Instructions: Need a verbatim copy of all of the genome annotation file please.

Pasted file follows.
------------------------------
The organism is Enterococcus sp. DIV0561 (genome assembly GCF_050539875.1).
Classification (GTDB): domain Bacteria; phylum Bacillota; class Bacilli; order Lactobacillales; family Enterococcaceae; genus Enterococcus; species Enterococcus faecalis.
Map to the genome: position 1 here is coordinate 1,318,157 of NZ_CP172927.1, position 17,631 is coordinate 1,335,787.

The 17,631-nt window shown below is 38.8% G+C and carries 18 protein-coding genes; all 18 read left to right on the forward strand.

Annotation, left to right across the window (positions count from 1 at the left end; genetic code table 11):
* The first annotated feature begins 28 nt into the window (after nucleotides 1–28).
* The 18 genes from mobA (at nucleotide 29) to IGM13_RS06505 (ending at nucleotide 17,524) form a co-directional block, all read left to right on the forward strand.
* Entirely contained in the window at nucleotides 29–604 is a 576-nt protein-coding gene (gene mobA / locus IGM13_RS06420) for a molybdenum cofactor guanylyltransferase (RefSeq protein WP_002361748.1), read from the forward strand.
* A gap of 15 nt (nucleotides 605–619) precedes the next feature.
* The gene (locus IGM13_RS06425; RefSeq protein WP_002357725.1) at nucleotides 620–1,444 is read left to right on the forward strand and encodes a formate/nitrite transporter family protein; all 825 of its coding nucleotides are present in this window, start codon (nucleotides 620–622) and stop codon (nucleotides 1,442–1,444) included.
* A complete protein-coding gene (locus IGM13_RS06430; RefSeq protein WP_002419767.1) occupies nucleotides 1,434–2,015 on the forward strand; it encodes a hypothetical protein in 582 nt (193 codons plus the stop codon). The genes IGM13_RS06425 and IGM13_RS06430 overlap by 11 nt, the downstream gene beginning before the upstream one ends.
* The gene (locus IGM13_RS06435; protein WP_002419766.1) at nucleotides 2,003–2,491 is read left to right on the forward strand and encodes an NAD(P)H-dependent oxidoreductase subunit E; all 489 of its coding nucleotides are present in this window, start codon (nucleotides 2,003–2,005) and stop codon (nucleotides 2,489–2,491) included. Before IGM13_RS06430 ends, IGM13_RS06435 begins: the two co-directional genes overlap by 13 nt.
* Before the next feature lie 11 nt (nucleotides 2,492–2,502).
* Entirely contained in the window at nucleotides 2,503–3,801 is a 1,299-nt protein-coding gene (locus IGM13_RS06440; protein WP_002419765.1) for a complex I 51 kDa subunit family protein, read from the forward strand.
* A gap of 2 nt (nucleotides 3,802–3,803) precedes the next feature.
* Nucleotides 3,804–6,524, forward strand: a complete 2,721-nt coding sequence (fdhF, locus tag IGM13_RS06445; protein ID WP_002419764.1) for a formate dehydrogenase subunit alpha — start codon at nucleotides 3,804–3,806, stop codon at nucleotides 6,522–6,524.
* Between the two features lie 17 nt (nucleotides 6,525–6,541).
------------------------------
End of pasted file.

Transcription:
The organism is Enterococcus sp. DIV0561 (genome assembly GCF_050539875.1).
Classification (GTDB): domain Bacteria; phylum Bacillota; class Bacilli; order Lactobacillales; family Enterococcaceae; genus Enterococcus; species Enterococcus faecalis.
Map to the genome: position 1 here is coordinate 1,318,157 of NZ_CP172927.1, position 17,631 is coordinate 1,335,787.

The 17,631-nt window shown below is 38.8% G+C and carries 18 protein-coding genes; all 18 read left to right on the forward strand.

Annotation, left to right across the window (positions count from 1 at the left end; genetic code table 11):
* The first annotated feature begins 28 nt into the window (after nucleotides 1–28).
* The 18 genes from mobA (at nucleotide 29) to IGM13_RS06505 (ending at nucleotide 17,524) form a co-directional block, all read left to right on the forward strand.
* Entirely contained in the window at nucleotides 29–604 is a 576-nt protein-coding gene (gene mobA / locus IGM13_RS06420) for a molybdenum cofactor guanylyltransferase (RefSeq protein WP_002361748.1), read from the forward strand.
* A gap of 15 nt (nucleotides 605–619) precedes the next feature.
* The gene (locus IGM13_RS06425; RefSeq protein WP_002357725.1) at nucleotides 620–1,444 is read left to right on the forward strand and encodes a formate/nitrite transporter family protein; all 825 of its coding nucleotides are present in this window, start codon (nucleotides 620–622) and stop codon (nucleotides 1,442–1,444) included.
* A complete protein-coding gene (locus IGM13_RS06430; RefSeq protein WP_002419767.1) occupies nucleotides 1,434–2,015 on the forward strand; it encodes a hypothetical protein in 582 nt (193 codons plus the stop codon). The genes IGM13_RS06425 and IGM13_RS06430 overlap by 11 nt, the downstream gene beginning before the upstream one ends.
* The gene (locus IGM13_RS06435; protein WP_002419766.1) at nucleotides 2,003–2,491 is read left to right on the forward strand and encodes an NAD(P)H-dependent oxidoreductase subunit E; all 489 of its coding nucleotides are present in this window, start codon (nucleotides 2,003–2,005) and stop codon (nucleotides 2,489–2,491) included. Before IGM13_RS06430 ends, IGM13_RS06435 begins: the two co-directional genes overlap by 13 nt.
* Before the next feature lie 11 nt (nucleotides 2,492–2,502).
* Entirely contained in the window at nucleotides 2,503–3,801 is a 1,299-nt protein-coding gene (locus IGM13_RS06440; protein WP_002419765.1) for a complex I 51 kDa subunit family protein, read from the forward strand.
* A gap of 2 nt (nucleotides 3,802–3,803) precedes the next feature.
* Nucleotides 3,804–6,524, forward strand: a complete 2,721-nt coding sequence (fdhF, locus tag IGM13_RS06445; protein ID WP_002419764.1) for a formate dehydrogenase subunit alpha — start codon at nucleotides 3,804–3,806, stop codon at nucleotides 6,522–6,524.
* Between the two features lie 17 nt (nucleotides 6,525–6,541).